Helen Keller? Alexander Graham Bell? Johann P. F. Richter? Miguel de Cervantes? Anonymous?
Dear Quote Investigator: A venerable adage emphasizes the desirability of retaining a positive outlook and flexibility. Plans always encounter difficulties, and a successful person must be able to adapt. Here are two instances of a proverb that employs doorways figuratively:
- When one door shuts, another opens.
- When one door closes, another opens.
An addendum to this saying highlights the danger of inaction. Here are two versions:
- We should not look so intently and so sorrowfully upon the closed door that we do not see the newly open door.
- We should not look so long and regretfully upon the closed door that we miss the door that has opened.
Sayings in this family have been ascribed to blind social activist Helen Keller, telephone pioneer Alexander Graham Bell, German Romantic writer Johann Paul Friedrich Richter, and eminent Spanish novelist Miguel de Cervantes. Would you please examine this topic?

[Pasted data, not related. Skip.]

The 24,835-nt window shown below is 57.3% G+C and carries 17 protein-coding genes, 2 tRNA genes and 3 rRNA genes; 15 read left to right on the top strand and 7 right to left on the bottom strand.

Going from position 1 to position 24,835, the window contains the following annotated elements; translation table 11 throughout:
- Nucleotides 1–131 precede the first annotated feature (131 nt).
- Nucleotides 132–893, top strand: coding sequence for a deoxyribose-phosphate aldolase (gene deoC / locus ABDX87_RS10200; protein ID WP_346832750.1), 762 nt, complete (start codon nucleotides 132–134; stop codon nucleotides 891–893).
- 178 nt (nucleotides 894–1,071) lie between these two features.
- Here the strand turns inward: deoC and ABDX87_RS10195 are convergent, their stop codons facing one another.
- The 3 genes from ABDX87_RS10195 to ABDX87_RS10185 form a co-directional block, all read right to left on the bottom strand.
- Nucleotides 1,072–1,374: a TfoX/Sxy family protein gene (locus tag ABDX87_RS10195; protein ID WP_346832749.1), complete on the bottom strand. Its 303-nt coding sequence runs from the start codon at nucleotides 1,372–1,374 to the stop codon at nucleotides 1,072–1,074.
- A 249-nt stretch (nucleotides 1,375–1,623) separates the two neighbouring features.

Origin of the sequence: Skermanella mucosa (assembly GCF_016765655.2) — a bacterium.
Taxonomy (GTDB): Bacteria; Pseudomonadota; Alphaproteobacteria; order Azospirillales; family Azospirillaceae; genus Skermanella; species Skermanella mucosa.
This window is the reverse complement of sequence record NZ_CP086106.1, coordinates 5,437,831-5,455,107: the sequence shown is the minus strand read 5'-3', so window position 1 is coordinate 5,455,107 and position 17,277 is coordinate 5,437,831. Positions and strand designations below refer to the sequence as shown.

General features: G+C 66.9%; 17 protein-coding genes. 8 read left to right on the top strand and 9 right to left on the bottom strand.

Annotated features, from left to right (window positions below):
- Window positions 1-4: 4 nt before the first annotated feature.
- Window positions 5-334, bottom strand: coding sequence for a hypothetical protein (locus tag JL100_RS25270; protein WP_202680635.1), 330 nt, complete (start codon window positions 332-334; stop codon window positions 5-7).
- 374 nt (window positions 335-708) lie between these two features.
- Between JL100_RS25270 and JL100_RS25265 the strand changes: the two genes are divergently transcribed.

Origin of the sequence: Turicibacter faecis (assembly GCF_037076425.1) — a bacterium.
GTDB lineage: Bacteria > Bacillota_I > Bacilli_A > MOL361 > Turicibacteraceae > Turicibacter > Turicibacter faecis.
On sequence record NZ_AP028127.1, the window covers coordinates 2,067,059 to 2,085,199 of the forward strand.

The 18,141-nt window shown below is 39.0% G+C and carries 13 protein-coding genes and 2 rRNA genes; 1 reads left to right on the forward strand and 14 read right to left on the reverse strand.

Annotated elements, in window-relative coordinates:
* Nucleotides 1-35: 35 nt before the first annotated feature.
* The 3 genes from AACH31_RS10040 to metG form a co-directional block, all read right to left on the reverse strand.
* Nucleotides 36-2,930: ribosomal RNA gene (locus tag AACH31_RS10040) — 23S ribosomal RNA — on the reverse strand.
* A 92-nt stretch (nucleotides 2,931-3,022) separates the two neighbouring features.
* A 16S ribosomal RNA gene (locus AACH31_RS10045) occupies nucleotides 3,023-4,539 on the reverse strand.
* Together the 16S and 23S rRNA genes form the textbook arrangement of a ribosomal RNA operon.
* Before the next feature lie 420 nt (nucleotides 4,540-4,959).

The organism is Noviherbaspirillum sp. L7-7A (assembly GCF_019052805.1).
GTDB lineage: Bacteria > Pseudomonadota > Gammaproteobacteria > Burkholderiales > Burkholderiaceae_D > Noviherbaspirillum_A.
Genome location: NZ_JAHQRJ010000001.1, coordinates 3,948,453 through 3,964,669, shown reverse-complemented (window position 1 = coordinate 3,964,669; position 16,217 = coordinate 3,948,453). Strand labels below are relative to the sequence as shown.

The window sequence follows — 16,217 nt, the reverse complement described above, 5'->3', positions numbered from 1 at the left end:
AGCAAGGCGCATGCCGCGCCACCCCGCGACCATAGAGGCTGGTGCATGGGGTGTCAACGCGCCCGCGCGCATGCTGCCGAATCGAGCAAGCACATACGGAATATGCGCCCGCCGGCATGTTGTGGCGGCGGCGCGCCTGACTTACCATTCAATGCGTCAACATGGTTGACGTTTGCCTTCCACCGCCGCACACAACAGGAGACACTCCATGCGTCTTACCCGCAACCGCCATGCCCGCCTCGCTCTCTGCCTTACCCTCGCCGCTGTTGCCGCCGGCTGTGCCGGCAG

Quote Investigator: The “Oxford Dictionary of Proverbs” has an entry for the six-word adage listing the following two early citations. Emphasis added to excerpts by QI: 1
When one door shuts, another opens
1586 D. ROWLAND tr. Lazarillo D3V This proverbe was fulfild, when one doore is shut the other openeth.
1620 T. SHELTON tr. Cervantes’ Don Quixote iii. vii. Where one door is shut another is opened.
The first citation refers to an English translation of an influential picaresque Spanish novella titled “La vida de Lazarillo de Tormes y de sus fortunas y adversidades” with an anonymous author published by 1554. The second citation refers to an English translation of the famous comic novel “Don Quixote de la Mancha” by Miguel de Cervantes dated 1605 for the first part and 1615 for the second part in Spanish.
Below are additional selected citations in chronological order.
- 2015, Oxford Dictionary of Proverbs, (Sixth edition), Edited by Jennifer Speake, Entry: “When ONE door shuts, another opens”, Publisher: Oxford University Press. (Accessed via Oxford Reference Online) ↩